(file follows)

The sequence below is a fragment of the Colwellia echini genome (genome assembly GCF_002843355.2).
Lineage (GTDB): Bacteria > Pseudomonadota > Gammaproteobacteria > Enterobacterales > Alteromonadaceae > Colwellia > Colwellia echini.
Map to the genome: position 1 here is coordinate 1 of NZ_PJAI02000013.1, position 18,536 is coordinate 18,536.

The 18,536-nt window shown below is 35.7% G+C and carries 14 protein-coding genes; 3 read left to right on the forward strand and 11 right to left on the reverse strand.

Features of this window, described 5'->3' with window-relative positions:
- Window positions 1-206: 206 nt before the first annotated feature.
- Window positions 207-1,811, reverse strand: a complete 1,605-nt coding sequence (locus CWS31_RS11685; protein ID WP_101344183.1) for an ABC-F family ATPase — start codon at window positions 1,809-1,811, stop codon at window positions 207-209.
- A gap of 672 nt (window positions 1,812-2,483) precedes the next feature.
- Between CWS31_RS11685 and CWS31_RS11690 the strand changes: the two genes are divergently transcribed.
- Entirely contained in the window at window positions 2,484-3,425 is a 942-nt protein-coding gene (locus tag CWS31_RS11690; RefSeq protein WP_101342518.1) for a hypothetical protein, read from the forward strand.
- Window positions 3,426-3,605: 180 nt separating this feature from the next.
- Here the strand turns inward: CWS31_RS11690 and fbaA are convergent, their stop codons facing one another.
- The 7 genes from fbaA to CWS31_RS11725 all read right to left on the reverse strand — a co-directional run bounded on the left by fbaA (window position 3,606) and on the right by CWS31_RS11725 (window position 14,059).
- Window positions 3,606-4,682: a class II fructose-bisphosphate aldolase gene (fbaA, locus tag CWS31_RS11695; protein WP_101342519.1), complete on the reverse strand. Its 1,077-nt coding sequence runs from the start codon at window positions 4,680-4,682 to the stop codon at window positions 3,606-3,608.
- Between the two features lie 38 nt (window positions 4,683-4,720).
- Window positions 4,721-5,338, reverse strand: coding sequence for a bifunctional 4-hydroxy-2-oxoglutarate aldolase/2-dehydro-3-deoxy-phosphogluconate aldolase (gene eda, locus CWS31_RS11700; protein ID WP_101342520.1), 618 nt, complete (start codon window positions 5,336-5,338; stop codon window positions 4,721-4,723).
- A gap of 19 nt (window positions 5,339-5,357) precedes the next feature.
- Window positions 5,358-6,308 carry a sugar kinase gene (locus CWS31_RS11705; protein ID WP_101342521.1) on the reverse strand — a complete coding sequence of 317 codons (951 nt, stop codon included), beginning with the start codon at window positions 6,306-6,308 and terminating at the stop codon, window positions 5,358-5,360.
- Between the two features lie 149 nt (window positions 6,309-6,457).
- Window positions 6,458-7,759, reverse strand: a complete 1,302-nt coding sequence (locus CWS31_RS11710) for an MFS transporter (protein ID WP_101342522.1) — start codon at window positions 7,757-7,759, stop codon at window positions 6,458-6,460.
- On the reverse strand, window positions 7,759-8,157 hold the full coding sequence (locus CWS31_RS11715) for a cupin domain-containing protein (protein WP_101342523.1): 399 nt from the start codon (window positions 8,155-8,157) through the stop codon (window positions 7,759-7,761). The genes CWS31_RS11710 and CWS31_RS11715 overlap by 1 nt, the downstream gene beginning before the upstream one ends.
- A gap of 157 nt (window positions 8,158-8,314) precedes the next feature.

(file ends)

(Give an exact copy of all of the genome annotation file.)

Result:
The sequence below is a fragment of the Colwellia echini genome (genome assembly GCF_002843355.2).
Lineage (GTDB): Bacteria > Pseudomonadota > Gammaproteobacteria > Enterobacterales > Alteromonadaceae > Colwellia > Colwellia echini.
Map to the genome: position 1 here is coordinate 1 of NZ_PJAI02000013.1, position 18,536 is coordinate 18,536.

The 18,536-nt window shown below is 35.7% G+C and carries 14 protein-coding genes; 3 read left to right on the forward strand and 11 right to left on the reverse strand.

Features of this window, described 5'->3' with window-relative positions:
- Window positions 1-206: 206 nt before the first annotated feature.
- Window positions 207-1,811, reverse strand: a complete 1,605-nt coding sequence (locus CWS31_RS11685; protein ID WP_101344183.1) for an ABC-F family ATPase — start codon at window positions 1,809-1,811, stop codon at window positions 207-209.
- A gap of 672 nt (window positions 1,812-2,483) precedes the next feature.
- Between CWS31_RS11685 and CWS31_RS11690 the strand changes: the two genes are divergently transcribed.
- Entirely contained in the window at window positions 2,484-3,425 is a 942-nt protein-coding gene (locus tag CWS31_RS11690; RefSeq protein WP_101342518.1) for a hypothetical protein, read from the forward strand.
- Window positions 3,426-3,605: 180 nt separating this feature from the next.
- Here the strand turns inward: CWS31_RS11690 and fbaA are convergent, their stop codons facing one another.
- The 7 genes from fbaA to CWS31_RS11725 all read right to left on the reverse strand — a co-directional run bounded on the left by fbaA (window position 3,606) and on the right by CWS31_RS11725 (window position 14,059).
- Window positions 3,606-4,682: a class II fructose-bisphosphate aldolase gene (fbaA, locus tag CWS31_RS11695; protein WP_101342519.1), complete on the reverse strand. Its 1,077-nt coding sequence runs from the start codon at window positions 4,680-4,682 to the stop codon at window positions 3,606-3,608.
- Between the two features lie 38 nt (window positions 4,683-4,720).
- Window positions 4,721-5,338, reverse strand: coding sequence for a bifunctional 4-hydroxy-2-oxoglutarate aldolase/2-dehydro-3-deoxy-phosphogluconate aldolase (gene eda, locus CWS31_RS11700; protein ID WP_101342520.1), 618 nt, complete (start codon window positions 5,336-5,338; stop codon window positions 4,721-4,723).
- A gap of 19 nt (window positions 5,339-5,357) precedes the next feature.
- Window positions 5,358-6,308 carry a sugar kinase gene (locus CWS31_RS11705; protein ID WP_101342521.1) on the reverse strand — a complete coding sequence of 317 codons (951 nt, stop codon included), beginning with the start codon at window positions 6,306-6,308 and terminating at the stop codon, window positions 5,358-5,360.
- Between the two features lie 149 nt (window positions 6,309-6,457).
- Window positions 6,458-7,759, reverse strand: a complete 1,302-nt coding sequence (locus CWS31_RS11710) for an MFS transporter (protein ID WP_101342522.1) — start codon at window positions 7,757-7,759, stop codon at window positions 6,458-6,460.
- On the reverse strand, window positions 7,759-8,157 hold the full coding sequence (locus CWS31_RS11715) for a cupin domain-containing protein (protein WP_101342523.1): 399 nt from the start codon (window positions 8,155-8,157) through the stop codon (window positions 7,759-7,761). The genes CWS31_RS11710 and CWS31_RS11715 overlap by 1 nt, the downstream gene beginning before the upstream one ends.
- A gap of 157 nt (window positions 8,158-8,314) precedes the next feature.